Spine Decompression Surgery


Motorcycling, sky diving and scuba diving are a few activities that Jill Misangyi, a registered nurse from Canada, never imagined she would be able to do until her spinal decompression surgery with fusion and instrumentation recently in India through Healthbase . Jill had been suffering from chronic back pain for 16 years.

Back pains are as common as headaches. Most back pains disappear on their own with some rest and / or medication. Some may stay longer but can still be managed with conventional treatments of medication, therapy and back building exercises. But, there are a few types of back pain that are so chronic that they render the person disabled. Such chronic conditions necessitate surgery so as to improve the person’s condition.

There are different reasons that cause backaches. In this article we take a look into conditions caused by compression of the structures that form the spinal column, and the surgical solutions to these spine problems .

Conditions associated with spinal compression are: disc herniation, sciatica, spinal stenosis and spondylolisthesis. To relieve pressure on one or many pinched nerves of the spinal column caused by the compression, spinal decompression surgery in its different forms – discectomy, laminectomy and foraminotomy – is employed. Let us start with a description of each of these conditions followed by an understanding of the surgical options.


  1. Disc herniation: Discs or disks are pads of cartilage between two adjacent vertebrae (i.e. spinal bones) that separate the vertebrae and provide cushioning to them. When the disc herniates (moves out of place), the soft gel inside pushes through the wall of the disc putting pressure on the spinal cord and nerves that are coming out of the spinal column thereby resulting in a severely painful condition. Disc herniation can occur in any disc in the spine – cervical (neck), thoracic (upper back) or lumbar (lower back) region. Disc herniations occur especially in jobs that require lifting, but can also occur from jobs that require constant sitting.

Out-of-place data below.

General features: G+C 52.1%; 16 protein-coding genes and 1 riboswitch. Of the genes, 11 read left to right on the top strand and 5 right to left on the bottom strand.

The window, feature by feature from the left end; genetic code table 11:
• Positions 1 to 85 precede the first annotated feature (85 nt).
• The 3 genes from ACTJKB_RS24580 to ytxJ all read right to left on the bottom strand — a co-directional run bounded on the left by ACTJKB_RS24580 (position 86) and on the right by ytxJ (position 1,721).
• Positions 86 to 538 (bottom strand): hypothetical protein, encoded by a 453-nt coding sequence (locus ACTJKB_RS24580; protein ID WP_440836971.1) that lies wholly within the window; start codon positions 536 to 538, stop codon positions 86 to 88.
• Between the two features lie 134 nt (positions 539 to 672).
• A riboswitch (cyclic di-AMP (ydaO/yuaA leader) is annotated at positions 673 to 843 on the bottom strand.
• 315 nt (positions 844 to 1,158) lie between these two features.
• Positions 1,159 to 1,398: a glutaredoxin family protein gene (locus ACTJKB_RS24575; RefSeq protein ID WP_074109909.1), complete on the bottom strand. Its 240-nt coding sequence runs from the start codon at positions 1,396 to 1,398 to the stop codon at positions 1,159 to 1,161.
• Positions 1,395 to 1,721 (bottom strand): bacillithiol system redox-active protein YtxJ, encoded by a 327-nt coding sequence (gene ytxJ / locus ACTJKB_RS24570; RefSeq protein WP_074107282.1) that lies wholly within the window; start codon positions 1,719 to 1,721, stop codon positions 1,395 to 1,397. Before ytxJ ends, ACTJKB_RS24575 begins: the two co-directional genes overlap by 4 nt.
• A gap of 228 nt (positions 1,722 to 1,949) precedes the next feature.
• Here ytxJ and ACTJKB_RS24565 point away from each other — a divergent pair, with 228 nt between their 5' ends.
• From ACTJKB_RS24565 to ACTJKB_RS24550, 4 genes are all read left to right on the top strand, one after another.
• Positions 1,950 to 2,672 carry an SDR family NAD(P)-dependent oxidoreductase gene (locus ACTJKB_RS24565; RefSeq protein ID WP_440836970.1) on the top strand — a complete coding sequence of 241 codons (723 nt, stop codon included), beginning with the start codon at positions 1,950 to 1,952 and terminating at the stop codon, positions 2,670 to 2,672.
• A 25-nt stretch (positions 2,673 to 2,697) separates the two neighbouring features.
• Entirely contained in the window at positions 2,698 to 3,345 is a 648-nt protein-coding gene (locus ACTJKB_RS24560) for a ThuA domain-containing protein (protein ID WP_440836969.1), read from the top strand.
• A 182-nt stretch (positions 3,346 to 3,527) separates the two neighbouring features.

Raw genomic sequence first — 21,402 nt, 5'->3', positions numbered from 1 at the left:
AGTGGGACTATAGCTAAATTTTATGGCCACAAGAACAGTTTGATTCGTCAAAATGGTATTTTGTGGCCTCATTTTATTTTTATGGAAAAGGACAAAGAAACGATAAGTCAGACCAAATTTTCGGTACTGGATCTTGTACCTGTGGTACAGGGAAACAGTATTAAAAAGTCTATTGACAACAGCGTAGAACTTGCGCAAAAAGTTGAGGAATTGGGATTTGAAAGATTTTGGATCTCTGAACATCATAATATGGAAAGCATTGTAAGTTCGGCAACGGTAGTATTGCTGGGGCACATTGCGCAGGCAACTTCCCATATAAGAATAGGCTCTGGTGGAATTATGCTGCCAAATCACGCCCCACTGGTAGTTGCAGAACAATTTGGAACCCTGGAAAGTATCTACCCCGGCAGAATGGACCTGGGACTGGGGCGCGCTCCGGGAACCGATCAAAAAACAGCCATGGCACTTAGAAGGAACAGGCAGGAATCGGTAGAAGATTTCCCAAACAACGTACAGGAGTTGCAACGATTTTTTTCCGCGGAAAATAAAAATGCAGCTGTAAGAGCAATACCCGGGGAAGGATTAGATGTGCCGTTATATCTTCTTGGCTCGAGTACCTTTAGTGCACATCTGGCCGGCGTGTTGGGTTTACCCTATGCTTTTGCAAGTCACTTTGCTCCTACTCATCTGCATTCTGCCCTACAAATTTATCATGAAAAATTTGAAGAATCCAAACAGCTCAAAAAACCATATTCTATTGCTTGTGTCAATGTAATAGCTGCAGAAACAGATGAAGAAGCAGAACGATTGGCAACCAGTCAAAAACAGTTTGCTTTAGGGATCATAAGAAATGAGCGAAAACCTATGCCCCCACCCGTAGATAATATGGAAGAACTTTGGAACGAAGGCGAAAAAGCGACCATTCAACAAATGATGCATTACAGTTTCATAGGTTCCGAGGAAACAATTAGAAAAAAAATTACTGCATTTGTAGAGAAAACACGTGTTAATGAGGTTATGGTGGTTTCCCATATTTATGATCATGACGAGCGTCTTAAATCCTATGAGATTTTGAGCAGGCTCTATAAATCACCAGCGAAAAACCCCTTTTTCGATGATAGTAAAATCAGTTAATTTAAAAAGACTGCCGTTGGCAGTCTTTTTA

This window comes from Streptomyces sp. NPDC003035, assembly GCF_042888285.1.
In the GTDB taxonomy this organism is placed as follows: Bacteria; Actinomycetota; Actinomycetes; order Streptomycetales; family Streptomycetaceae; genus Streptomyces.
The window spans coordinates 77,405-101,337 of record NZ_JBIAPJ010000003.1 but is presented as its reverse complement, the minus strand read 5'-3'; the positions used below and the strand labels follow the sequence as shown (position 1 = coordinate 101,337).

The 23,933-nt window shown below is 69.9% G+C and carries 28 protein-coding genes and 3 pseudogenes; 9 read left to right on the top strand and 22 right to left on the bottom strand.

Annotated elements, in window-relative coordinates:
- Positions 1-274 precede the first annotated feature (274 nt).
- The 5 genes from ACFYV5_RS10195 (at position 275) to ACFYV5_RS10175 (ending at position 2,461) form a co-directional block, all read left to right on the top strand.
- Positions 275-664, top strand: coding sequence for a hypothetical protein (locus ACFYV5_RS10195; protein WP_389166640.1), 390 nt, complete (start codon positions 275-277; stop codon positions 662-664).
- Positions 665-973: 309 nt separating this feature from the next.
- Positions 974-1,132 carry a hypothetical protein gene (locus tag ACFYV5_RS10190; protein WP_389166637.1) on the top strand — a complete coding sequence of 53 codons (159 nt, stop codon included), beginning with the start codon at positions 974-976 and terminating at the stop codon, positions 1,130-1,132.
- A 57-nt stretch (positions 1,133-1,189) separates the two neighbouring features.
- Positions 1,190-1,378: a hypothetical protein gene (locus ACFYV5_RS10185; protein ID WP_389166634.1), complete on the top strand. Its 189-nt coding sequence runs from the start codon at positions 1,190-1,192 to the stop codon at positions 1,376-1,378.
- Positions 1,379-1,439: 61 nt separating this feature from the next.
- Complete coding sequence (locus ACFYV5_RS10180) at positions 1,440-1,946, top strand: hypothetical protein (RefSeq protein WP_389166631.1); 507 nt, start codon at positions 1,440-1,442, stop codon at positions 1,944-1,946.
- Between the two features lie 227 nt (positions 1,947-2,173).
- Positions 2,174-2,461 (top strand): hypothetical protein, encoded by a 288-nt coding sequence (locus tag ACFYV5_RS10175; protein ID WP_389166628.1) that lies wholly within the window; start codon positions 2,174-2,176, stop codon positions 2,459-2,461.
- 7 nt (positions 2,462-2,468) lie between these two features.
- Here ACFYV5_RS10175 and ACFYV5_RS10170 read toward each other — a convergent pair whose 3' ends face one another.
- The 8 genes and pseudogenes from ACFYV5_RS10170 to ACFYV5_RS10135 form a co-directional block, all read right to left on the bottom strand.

2. Sciatica: Sciatica refers to pain, weakness, numbness, or tingling in the leg caused by injury to or compression of the sciatic nerve located in the back of the leg. Sciatica is a symptom of another medical problem, not a medical condition on its own. The sciatic nerve controls the muscles of the back of the knee and lower leg and provides sensation to the back of the thigh, part of the lower leg and the sole of the foot. Sciatica may be caused by degenerative disc disease (DDD), pelvic injury or fracture, piriformis syndrome (a pain disorder involving the narrow piriformis muscle in the buttocks), slipped disk, spinal stenosis, tumors, etc.

  3. Spinal stenosis: Affecting mainly middle-aged or elderly people, spinal stenosis is a narrowing of the spinal canal in the lumbar (lower back) or cervical (neck) region that results in compression of the nerve roots. It may be caused by osteoarthritis or Paget’s disease or by an injury that causes pressure on the nerve roots or the spinal cord itself.